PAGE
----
So, what happens next?

Expect a bitter week of recriminations, unease, and fear. Greece’s creditors blame Greece for breaking off negotiations, and further aid will not be forthcoming without a drastic change of heart from the Greek government. In the meantime, the ECB’s emergency support is capped, but not withdrawn, ensuring a low level of life support for banks that are clinging to cash by closing their doors and restricting transfers. This is the backdrop for the run-up to the referendum.

Greek Finance Minister Yanis Varoufakis holds a news conference during a Euro zone finance ministers emergency meeting on the situation in Greece in Brussels, Belgium June 27, 2015.
Feeling the pinch.
Image: Reuters/Yves Herman

For his part, Tsipras is poised to push for a “no” vote via a “campaign with nationalist-populist overtones and based on messages of defiance, resistance against ‘foreign intervention,’ oppression by [creditors] and giving a say to voters,” says Wolfango Piccoli, an analyst at research group Teneo Intelligence. These are the themes that propelled Syriza to power in the first place, and for which it maintains high approval ratings.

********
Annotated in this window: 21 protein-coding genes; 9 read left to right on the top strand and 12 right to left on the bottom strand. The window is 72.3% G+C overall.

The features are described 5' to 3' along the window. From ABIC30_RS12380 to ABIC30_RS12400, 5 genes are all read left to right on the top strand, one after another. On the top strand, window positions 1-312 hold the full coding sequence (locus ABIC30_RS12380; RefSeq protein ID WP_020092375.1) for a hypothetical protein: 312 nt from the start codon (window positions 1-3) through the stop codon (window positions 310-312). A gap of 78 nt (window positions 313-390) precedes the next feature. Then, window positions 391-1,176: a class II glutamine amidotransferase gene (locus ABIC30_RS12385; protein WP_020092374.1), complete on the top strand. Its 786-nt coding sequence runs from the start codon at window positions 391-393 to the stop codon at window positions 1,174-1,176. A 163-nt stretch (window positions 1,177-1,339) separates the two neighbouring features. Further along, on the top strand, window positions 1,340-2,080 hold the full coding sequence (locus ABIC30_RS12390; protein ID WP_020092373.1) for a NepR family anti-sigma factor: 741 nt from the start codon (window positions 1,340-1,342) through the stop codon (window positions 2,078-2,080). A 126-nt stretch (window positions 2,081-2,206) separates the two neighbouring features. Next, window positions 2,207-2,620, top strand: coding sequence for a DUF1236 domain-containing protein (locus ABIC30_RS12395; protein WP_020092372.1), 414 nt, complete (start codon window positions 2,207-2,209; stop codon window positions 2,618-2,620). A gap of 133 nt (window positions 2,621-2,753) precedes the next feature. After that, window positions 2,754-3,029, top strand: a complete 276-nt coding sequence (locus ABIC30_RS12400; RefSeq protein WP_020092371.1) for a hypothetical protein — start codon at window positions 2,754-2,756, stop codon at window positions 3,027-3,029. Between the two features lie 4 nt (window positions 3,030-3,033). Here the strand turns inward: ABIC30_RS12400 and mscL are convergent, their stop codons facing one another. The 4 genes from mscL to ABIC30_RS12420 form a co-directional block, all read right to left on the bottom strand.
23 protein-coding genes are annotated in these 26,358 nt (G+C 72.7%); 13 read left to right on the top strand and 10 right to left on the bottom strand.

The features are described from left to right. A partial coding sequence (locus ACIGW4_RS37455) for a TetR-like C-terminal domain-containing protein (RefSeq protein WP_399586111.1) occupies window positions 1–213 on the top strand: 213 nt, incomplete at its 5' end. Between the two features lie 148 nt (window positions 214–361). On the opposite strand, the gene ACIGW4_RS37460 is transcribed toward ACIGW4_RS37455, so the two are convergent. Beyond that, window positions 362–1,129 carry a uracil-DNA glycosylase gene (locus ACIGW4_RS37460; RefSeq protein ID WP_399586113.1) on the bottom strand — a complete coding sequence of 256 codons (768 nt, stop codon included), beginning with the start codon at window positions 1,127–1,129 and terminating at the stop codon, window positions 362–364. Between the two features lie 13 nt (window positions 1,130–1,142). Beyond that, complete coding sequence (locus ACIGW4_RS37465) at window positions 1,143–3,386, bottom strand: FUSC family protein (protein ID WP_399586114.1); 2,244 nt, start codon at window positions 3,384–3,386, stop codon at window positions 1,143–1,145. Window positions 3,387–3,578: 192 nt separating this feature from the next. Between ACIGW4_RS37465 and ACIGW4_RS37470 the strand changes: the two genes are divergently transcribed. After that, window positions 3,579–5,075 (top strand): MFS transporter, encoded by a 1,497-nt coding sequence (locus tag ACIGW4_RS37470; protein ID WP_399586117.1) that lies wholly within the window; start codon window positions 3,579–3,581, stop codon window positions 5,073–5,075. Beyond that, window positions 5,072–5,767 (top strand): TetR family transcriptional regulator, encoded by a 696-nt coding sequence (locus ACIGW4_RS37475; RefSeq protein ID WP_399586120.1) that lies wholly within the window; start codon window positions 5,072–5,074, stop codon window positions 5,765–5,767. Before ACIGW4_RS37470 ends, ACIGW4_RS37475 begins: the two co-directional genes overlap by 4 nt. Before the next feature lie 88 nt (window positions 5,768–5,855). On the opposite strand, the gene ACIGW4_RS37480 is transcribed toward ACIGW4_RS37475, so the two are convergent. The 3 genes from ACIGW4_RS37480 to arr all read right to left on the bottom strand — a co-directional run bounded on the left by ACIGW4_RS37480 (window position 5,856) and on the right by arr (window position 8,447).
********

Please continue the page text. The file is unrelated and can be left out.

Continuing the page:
But polls show that a majority of Greeks also want to stay in the euro zone. Indeed, Greek finance minister Yanis Varoufakis admitted to reporters that there is a “very high probability” that Greeks may vote “yes”—that is, approve the lenders’ proposals against the wishes of the government.

Needless to say, this would put the government in a difficult spot, and almost certainly require a leadership reshuffle or possibly a fresh election. The opposition will point to the panicky queues at cash machines and shuttered bank branches as signs that the government is pushing the country out of the euro and into uncharted territory. Analysts also expect volatility across European markets, with investors retrenching to the safest assets and dumping the euro. And history shows that capital controls tend to remain in place for a long time without drastic action.

And so the Greek people have been thrown into the deep end, their financial future more uncertain than ever. In a week’s time, they will be asked to make a choice that will determine the economic path of their country, with both options bringing different sorts of pain onto a people who have already suffered greatly.

Like so much else to do with the dealmaking over the past several months, the actions of the key players—on both sides—feel improvised at best, incompetent at worst, and incoherent throughout.

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